National School Boards Foundation. "Safe and Smart: Research and Guidelines for Children's Use of the Internet." March 28, 2000.

This report poses the following question: "Can adults craft approaches that strike a balance between safe and smart Internet usage by children?"

The National School Boards Foundation worked with Grunwald Associates, a market research and consulting firm, to develop a national survey of parents and children. The Dieringer Research Group conducted the survey and tabulated the data.

They conducted telephone interviews of parents in 1,735 randomly-chosen households with children ages two to 17. They also interviewed 601 children ages nine to 17 in those same households. In households with more than one child, parents were asked to answer questions about the Internet experiences of just one child, selected randomly.

Questions covered the following topics:


As with some of the other reports we have covered, it is important to note the funding sources for this project. In this case, support was provided by the Children's Television Workshop and Microsoft Corporation.

When interpreting the interview results, one should also remain conscious of the limitations of self-reported data. Research participants often highly under estimate or over estimate the amount of time that they actually spend engaging in given activities. They are also likely to err on the side of supplying the questioner with an answer that it seems he or she wants to hear. Parents' reports that Internet access is primarily for education, for example, reinforces a good that is socially recognized. Parents would be less likely to report things such as online game playing or even potentially harmful situations that their children might be encountering, since such reports could reflect badly on them as parents. The parents and children also provided considerably different answers about how the children actually spent their time. The researchers also invited parents to listen in on another telephone line to hear their children's answers, with one in four parents selecting to do so. While it is understandable that the researchers would want to parents to be involved in the process, this also calls into question the veracity of the children's reports.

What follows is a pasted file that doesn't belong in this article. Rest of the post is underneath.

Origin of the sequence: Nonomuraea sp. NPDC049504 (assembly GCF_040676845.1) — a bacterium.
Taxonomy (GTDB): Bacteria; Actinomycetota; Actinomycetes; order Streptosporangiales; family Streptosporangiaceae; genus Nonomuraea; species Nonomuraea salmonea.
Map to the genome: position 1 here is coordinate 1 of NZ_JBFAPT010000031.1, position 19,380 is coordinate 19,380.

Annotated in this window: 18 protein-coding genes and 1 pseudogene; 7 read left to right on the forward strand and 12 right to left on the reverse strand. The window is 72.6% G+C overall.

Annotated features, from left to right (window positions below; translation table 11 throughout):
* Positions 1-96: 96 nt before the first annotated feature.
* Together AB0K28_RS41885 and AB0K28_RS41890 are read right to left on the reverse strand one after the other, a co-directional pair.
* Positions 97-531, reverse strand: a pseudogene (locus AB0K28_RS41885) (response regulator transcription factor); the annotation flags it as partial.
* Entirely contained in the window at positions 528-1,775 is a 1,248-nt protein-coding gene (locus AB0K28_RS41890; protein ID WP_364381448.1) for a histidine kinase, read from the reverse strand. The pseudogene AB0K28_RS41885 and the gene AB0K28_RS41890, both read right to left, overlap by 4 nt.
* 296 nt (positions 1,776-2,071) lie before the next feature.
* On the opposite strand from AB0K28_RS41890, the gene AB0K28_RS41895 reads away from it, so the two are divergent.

Finally, there would seem to be a considerable disconnect between the findings and the recommendations. Though the interviews revealed some interesting data, almost none of it supports the normative component of the report. For a report that claims to take a "balanced" approach on this issue, there is also very little substantive data or discussion on the types of risks to their safety that children might currently be facing. Assertions about "unlimited potential" and the need for immediate investment in ICTs so that schools can "benefit in the long run," do not seem to be supported by any data from the report. In light of some of the controversial recommendations, such as exposing young children to the Internet and sharing students' school work over the Web, one would hope to see more empirical support. We are asked to assume, for example, "Exposure to the Internet can help preschoolers and children in the early elementary grades master literacy and other cognitive skills and also can spur integration of these skills early in their development." As described throughout this literature review, such claims have yet to be substantiated, and any recommendations based on them should be viewed with a healthy degree of skepticism.

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